VALLEY SPRINGS, Calif. (AP) — A region of oak-studded hills in California, where big-city dwellers come to get away from crime, was on lockdown Monday, two days after a mysterious intruder stabbed an 8-year-old girl to death at home before being spotted by her 12-year-old brother.
With the suspect still on the loose, some of the kids in this enclave nestled in the Sierra Nevada foothills were hunkering down after school at James Barci's ranch.
"Nobody is staying alone," said Barci, a truck driver and parent volunteer at Jenny Lind Elementary School, where victim Leila Fowler was a popular third-grader. "I told my work I'm not coming in, and I'm just going to have all of my kids' friends at the house until this is over."
The apparently random attack has the tightknit community on edge. Parents such as Barci spontaneously showed up Monday at the school of 500 students to give hugs or tie purple and pink ribbons — Leila's favorite colors — to trees on campus.
Later Monday, authorities identified the girl's parents while also saying a witness saw a person running from the family home that had a similar description of a man who fled from the home when the girl's brother confronted him.
In a hastily called news conference, Calaveras County sheriff's Capt. Jim Macedo identified the father of Leila Fowler as Barney Fowler and the mother as Krystal Walters.
The names of the parents hadn't previously been released.
As Macedo spoke, Fowler and Walters — both solemn and declining to speak, and with Walters near tears at times — stood in the background. Macedo said Leila's parents wanted to convey their requests that their privacy be respected, but also that a memorial fund had been set up for their daughter. A vigil is also planned for Tuesday night.
No suspects have been named, but officials said a second witness saw someone with a description similar to one provided by Leila's brother of a man who ran from the home when the boy confronted him.
Investigators have also checked registered sex offenders in the area and parolees.
In a pastoral place where fat horses swish their tails in knee-high grass and few people had ever bothered to lock their doors, residents now say their guns are loaded.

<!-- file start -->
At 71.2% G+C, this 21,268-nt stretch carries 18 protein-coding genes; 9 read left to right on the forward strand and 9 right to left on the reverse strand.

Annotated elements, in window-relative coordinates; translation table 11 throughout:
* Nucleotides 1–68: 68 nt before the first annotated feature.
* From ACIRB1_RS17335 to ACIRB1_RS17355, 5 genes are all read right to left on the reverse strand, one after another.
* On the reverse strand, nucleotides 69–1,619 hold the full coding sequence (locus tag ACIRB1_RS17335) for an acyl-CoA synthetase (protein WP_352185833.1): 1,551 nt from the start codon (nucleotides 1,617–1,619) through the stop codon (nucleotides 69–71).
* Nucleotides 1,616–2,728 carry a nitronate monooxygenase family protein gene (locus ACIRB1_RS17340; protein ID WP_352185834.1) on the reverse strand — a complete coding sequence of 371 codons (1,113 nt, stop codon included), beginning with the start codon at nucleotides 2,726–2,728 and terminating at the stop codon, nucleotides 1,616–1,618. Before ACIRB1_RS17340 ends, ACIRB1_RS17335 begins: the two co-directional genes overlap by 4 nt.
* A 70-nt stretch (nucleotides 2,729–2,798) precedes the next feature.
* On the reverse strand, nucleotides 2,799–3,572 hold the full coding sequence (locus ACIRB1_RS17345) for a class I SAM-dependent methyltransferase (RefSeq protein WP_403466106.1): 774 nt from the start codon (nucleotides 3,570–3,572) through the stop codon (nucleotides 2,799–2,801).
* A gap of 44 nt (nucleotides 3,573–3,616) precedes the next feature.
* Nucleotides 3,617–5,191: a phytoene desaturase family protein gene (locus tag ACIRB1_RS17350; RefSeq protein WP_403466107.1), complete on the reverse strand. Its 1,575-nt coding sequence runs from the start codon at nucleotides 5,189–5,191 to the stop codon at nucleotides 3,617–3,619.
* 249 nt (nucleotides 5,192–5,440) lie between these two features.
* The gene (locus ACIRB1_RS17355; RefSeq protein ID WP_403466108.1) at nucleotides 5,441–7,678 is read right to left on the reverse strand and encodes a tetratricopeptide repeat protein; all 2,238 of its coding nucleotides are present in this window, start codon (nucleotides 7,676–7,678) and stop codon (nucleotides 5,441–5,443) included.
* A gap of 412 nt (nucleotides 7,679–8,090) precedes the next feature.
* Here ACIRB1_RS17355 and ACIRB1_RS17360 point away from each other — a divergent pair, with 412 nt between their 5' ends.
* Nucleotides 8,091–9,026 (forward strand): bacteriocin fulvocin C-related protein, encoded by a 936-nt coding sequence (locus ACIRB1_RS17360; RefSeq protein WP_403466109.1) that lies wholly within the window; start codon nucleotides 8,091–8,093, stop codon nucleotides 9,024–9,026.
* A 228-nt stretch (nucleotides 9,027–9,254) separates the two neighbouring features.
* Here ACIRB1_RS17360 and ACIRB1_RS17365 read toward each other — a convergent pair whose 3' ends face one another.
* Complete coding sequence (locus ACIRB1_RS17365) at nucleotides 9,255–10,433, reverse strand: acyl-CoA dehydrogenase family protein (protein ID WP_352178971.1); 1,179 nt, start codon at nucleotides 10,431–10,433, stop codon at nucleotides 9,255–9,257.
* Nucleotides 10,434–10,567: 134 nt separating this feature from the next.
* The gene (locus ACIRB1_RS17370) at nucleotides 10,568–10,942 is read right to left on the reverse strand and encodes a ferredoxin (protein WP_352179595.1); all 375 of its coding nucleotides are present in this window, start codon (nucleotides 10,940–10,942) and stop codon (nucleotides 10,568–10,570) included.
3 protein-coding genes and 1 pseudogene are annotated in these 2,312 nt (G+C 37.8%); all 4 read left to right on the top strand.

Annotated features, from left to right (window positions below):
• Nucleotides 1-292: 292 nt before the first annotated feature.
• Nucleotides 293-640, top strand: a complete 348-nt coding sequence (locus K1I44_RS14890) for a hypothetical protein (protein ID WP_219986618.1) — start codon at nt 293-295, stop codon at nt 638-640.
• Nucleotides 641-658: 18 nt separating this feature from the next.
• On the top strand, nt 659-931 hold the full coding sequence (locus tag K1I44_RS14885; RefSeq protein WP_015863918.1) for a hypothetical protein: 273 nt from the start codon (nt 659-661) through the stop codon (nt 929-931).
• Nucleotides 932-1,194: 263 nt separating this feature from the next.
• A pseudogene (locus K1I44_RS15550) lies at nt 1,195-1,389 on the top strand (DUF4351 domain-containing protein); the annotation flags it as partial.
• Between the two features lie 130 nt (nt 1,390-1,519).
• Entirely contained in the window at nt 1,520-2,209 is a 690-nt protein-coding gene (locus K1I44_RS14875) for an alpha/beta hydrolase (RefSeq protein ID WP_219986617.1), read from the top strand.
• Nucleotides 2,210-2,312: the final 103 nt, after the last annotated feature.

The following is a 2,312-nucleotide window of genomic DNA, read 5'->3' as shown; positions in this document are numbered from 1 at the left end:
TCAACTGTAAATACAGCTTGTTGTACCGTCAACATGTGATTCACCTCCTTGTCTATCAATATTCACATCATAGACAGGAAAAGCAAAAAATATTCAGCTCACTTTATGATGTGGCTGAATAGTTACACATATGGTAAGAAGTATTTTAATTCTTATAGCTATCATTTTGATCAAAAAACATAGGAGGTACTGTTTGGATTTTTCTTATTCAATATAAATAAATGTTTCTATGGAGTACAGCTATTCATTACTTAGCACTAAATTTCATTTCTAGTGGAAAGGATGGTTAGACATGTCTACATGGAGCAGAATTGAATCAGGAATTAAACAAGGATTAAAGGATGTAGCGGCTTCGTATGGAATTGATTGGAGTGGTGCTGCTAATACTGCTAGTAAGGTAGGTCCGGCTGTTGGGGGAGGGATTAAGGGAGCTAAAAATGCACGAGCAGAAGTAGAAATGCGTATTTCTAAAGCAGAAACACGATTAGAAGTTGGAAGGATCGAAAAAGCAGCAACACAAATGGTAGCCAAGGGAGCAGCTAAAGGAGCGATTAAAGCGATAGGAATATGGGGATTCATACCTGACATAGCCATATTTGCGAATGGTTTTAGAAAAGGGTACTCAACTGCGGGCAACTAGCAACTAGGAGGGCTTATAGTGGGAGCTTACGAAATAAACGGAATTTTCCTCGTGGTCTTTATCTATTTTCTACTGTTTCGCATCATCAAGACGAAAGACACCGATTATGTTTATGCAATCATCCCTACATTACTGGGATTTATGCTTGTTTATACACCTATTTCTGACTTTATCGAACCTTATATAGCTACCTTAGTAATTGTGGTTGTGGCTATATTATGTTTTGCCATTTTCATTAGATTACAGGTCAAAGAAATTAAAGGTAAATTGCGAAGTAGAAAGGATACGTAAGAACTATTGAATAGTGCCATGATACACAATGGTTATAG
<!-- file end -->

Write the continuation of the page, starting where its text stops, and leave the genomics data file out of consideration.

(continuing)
"My husband wanted me to put one in my car so I'd have it in my hand when I entered the house," Tabatha Camden said as she dropped off a neighbor's children at the school. "I drew the line at that. We've always had one gun loaded in the house at all times, but now we have four."
The sheriff's office has released little information about the killing other than a vague description of a man with long gray hair. Calaveras County Deputy Coroner Steve Moore said the girl died from multiple stab wounds.
The Fowler family's hillside street is blocked off as a crime scene, since nobody knows for sure how the intruder arrived or where he went.
Violent crime is so rare in the community of 7,400 people that even law enforcement officers have to stop and think when asked about the last time there was a stranger killing in the area.
"Probably five years ago was the last one I can remember," said Officer Rebecca Myers of the California Highway Patrol, who was assigned to block access to the neighborhood of one-acre ranchettes.
The killing of the little girl known for her sweet smile, generous hugs and friendly demeanor has hit the community hard. It's a place where parents read about tragedies in other places and give thanks that they live in Calaveras County, which makes the news only when the jumping frog contest celebrated by Mark Twain is taking place at the county fair.
"I don't know how our children are going to adjust to this," said Kathryn Danielli, who moved here from Stockton with her sixth-grade daughter to escape crime.
Danielli was among about 20 parents who drove their children to school then stayed to lend support. Sheriff's deputies patrolled the area and sheriff's volunteers stood guard at the entrance.
"Everybody up here who has kids moved up here because your kids can go outside and play," said Kim Hoeke, who moved from Antioch in the San Francisco Bay area seven years ago.
Calaveras Unified School District Superintendent Mark Campbell said at least two therapy dogs and 10 counselors were on hand for students, teachers and staff to guide them through the grieving process.
Campbell said he met with Leila's parents Monday when they came to the school to thank teachers and staff for the support they had offered.
The parents were at a Little League game at the time their daughter was attacked, Campbell said. Leila's brother found her and notified the father, who called 911 and went home, he said.
Part of the school-guided grieving process included classrooms taking turns writing notes to Leila and hanging them on the fence at the entrance to the school. They came in somber groups and attached their notes one by one.
"Dear Leila: You were a fun person and very smart. I enjoyed being around you every minute," one girl wrote.
"I know you are in heaven looking down at us but you will always be in my heart," wrote another.
Campbell said officers will have a presence at the school at until the case is resolved.
The suspect is the subject of a broad manhunt by the sheriff's departments of Calaveras and surrounding counties, the California Highway Patrol and the state Department of Justice. Sheriff's officials say investigators collected fingerprints and what they believe is DNA from the home on Sunday.
"Our normal has changed and we will move forth and heal by coming together, as we all are here today," said Linda Stoes, whose daughter dressed in purple Monday to honor her friend. "Our perspectives have changed forever."
AP writer Terry Collins contributed to this story from San Francisco.